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End of Life: How to overcome the 9 most used excuses for not planning?

So, what is End of Life Planning?

End of Life Planning is about deciding what is important to you at the end of your life. The process of planning ensures you make the arrangements that best accommodates what you would want to happen if you become:

  • permanently incapacitated due to injury or illness, or
  • upon your death.

Common End of Life Planning excuses

People use a range of excuses to avoid making any End of life plans for themselves.

Starting End of Life Planning can be daunting and like most people – they will use different excuses to avoid doing it.

In this article, we will explore the 9 common excuses people use to avoid End of Life Planning and why these excuses are irrational and will ultimately cause legal, financial and emotional turmoil and distress for the loved ones that are leaving behind.

Although there is a 100% certainty that you will die, just the exact time of death is usually never certain. So why do you not plan?

What excuse do you use to avoid your End of Life planning?

The sad reality is that most people do not know what End of Life planning involves and certainly avoid planning for their End of Life.

Though you may have heard that End of Life Planning is a good idea and you know it’s logical to do, most people still avoid doing it and use various excuses.

End of life, graveyard with tombstones and flowers

The following 9 excuses are the ones most people use to justify either why they have not started, or why they shouldn’t consider End of Life Planning.

  • Not everyone plans anyway
  • Don’t have time to plan
  • I don’t like to think about death or End of Life things
  • My end of life care; it’s too much to think about
  • Irrational fears that thinking about death will hasten it
  • Concern about the confidentially of End of Life Plans
  • Legal and financial advice needed for End of Life Planning is too expensive
  • Fear of death and dying Only old people need to worry about having End of Life Plans

No End of Life Plan equates to only
vague hopes and wishes

Is Estate Planning the same as End of Life Planning?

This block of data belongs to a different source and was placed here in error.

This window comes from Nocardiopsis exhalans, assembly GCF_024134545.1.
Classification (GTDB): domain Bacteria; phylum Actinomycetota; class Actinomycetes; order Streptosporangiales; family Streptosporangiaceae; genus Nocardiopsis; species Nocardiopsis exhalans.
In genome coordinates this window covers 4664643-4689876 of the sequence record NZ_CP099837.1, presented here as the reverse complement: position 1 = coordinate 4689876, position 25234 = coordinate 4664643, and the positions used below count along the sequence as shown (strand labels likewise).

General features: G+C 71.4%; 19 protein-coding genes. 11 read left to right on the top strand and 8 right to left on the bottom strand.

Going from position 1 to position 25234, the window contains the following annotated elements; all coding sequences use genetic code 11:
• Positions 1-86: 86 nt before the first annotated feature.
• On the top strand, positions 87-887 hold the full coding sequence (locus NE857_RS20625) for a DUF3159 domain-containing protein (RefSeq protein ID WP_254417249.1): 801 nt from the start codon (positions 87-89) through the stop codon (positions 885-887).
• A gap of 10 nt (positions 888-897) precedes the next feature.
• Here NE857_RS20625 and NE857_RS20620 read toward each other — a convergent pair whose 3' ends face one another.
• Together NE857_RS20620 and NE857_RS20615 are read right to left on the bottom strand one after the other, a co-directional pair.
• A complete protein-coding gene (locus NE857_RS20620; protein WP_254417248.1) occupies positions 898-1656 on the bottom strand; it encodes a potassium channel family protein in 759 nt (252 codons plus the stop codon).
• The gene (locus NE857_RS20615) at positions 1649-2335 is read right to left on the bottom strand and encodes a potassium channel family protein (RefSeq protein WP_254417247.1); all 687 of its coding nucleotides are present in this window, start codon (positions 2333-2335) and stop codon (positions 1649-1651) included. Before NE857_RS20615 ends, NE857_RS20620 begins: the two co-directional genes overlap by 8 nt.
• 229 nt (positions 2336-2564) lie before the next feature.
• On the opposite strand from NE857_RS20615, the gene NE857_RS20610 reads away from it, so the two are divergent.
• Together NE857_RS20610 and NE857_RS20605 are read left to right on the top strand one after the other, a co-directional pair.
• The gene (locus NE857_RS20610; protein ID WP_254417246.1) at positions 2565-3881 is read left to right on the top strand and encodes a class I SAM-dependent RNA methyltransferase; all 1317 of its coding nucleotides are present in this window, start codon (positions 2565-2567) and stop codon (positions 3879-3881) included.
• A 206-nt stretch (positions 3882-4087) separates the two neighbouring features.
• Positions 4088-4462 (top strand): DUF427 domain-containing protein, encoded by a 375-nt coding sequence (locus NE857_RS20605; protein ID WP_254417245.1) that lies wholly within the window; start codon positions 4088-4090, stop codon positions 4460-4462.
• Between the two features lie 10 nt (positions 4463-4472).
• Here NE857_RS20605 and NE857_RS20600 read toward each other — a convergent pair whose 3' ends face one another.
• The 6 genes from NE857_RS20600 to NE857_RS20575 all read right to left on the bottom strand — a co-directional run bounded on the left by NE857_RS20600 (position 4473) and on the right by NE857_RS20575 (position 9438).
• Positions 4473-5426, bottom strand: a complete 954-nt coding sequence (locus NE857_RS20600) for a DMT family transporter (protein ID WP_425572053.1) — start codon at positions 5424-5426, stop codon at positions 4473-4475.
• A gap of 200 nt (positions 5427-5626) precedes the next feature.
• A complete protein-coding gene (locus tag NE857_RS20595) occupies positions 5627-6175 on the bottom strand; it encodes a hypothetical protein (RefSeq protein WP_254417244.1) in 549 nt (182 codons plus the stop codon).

No. Estate Planning is the process of preparing for the transference of your property and assets to someone else after your death through legal means using Wills and Trusts. It can include nominating someone to manage your assets or trusts after your death.

Estate Planning may cover and include directions for any of the following you may own:

  • property or real estate
  • cars or boats
  • money in bank accounts
  • life insurance
  • your personal belongs

This may also include:

  • setting up binding death benefit nominations to stipulate who would receive your remaining superannuation balance
  • establishing an Enduring Power of Attorney so they can make financial decisions on your behalf
  • setting up and Enduring Power of Guardianship so a person can make personal and lifestyle decisions on your behalf if you are unable to
  • organising your financial affairs so your spouse and family would know how to access any funeral benefits and bank accounts.

Remember, if you die without making a valid Will your assets will be divided among relatives according to a pre-determined formula according to the law and if you have no relatives, your estate will go to the government. Learn what you need to know and the documents you need to organise before your death so your family would know what to do in the event of your death.

Estate Planning is only a part of
any good End of Life Plan”.

What are End of Life Plans?

Good End of Life Plans should include the following important areas of:

Doctor discussing Advance Care Directive for end of life planning
  • appointing a person to be your medical treatment decision maker if you cannot make your own decisions
  • recording your wishes using a document commonly known as an Advance Care Directive. This document outlines the type of medical preferences, the level of health care and quality of life you would want if you become incapacitated by illness or a medical condition.
  • writing your Life Story also known as an Ethical Will or Legacy Letter for the loved ones you will be leaving behind